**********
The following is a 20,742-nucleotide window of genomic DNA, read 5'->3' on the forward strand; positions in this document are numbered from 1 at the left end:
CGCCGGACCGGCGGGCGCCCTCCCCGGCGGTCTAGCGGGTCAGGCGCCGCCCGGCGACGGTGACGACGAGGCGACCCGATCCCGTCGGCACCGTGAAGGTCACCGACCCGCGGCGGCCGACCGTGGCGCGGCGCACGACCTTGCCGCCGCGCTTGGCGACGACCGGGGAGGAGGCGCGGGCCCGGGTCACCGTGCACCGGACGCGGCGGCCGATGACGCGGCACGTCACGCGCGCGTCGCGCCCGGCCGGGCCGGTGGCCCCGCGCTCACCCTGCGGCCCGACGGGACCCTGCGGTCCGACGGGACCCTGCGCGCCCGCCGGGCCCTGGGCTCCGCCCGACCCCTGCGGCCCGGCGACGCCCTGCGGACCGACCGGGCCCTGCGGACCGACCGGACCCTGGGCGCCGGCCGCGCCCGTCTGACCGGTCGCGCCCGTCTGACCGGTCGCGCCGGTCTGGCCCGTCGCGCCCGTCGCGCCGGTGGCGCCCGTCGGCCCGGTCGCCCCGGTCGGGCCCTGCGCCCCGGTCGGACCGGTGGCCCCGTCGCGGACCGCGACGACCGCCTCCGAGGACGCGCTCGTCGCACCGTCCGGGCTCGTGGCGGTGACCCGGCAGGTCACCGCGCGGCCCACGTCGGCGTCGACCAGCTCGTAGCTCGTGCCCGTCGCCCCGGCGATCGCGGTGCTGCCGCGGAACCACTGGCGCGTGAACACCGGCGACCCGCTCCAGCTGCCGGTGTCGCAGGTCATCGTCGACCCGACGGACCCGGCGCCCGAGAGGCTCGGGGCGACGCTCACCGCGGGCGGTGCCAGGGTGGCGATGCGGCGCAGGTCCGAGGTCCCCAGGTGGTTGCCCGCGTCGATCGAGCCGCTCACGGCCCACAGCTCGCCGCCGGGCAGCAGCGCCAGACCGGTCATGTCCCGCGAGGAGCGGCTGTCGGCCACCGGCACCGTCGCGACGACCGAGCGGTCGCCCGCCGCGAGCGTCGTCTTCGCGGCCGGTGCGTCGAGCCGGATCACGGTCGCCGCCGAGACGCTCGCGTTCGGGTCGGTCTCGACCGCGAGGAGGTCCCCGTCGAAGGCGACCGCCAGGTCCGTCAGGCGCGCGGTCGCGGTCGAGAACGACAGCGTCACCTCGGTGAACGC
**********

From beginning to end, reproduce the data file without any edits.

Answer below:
The following is a 20,742-nucleotide window of genomic DNA, read 5'->3' on the forward strand; positions in this document are numbered from 1 at the left end:
CGCCGGACCGGCGGGCGCCCTCCCCGGCGGTCTAGCGGGTCAGGCGCCGCCCGGCGACGGTGACGACGAGGCGACCCGATCCCGTCGGCACCGTGAAGGTCACCGACCCGCGGCGGCCGACCGTGGCGCGGCGCACGACCTTGCCGCCGCGCTTGGCGACGACCGGGGAGGAGGCGCGGGCCCGGGTCACCGTGCACCGGACGCGGCGGCCGATGACGCGGCACGTCACGCGCGCGTCGCGCCCGGCCGGGCCGGTGGCCCCGCGCTCACCCTGCGGCCCGACGGGACCCTGCGGTCCGACGGGACCCTGCGCGCCCGCCGGGCCCTGGGCTCCGCCCGACCCCTGCGGCCCGGCGACGCCCTGCGGACCGACCGGGCCCTGCGGACCGACCGGACCCTGGGCGCCGGCCGCGCCCGTCTGACCGGTCGCGCCCGTCTGACCGGTCGCGCCGGTCTGGCCCGTCGCGCCCGTCGCGCCGGTGGCGCCCGTCGGCCCGGTCGCCCCGGTCGGGCCCTGCGCCCCGGTCGGACCGGTGGCCCCGTCGCGGACCGCGACGACCGCCTCCGAGGACGCGCTCGTCGCACCGTCCGGGCTCGTGGCGGTGACCCGGCAGGTCACCGCGCGGCCCACGTCGGCGTCGACCAGCTCGTAGCTCGTGCCCGTCGCCCCGGCGATCGCGGTGCTGCCGCGGAACCACTGGCGCGTGAACACCGGCGACCCGCTCCAGCTGCCGGTGTCGCAGGTCATCGTCGACCCGACGGACCCGGCGCCCGAGAGGCTCGGGGCGACGCTCACCGCGGGCGGTGCCAGGGTGGCGATGCGGCGCAGGTCCGAGGTCCCCAGGTGGTTGCCCGCGTCGATCGAGCCGCTCACGGCCCACAGCTCGCCGCCGGGCAGCAGCGCCAGACCGGTCATGTCCCGCGAGGAGCGGCTGTCGGCCACCGGCACCGTCGCGACGACCGAGCGGTCGCCCGCCGCGAGCGTCGTCTTCGCGGCCGGTGCGTCGAGCCGGATCACGGTCGCCGCCGAGACGCTCGCGTTCGGGTCGGTCTCGACCGCGAGGAGGTCCCCGTCGAAGGCGACCGCCAGGTCCGTCAGGCGCGCGGTCGCGGTCGAGAACGACAGCGTCACCTCGGTGAACGC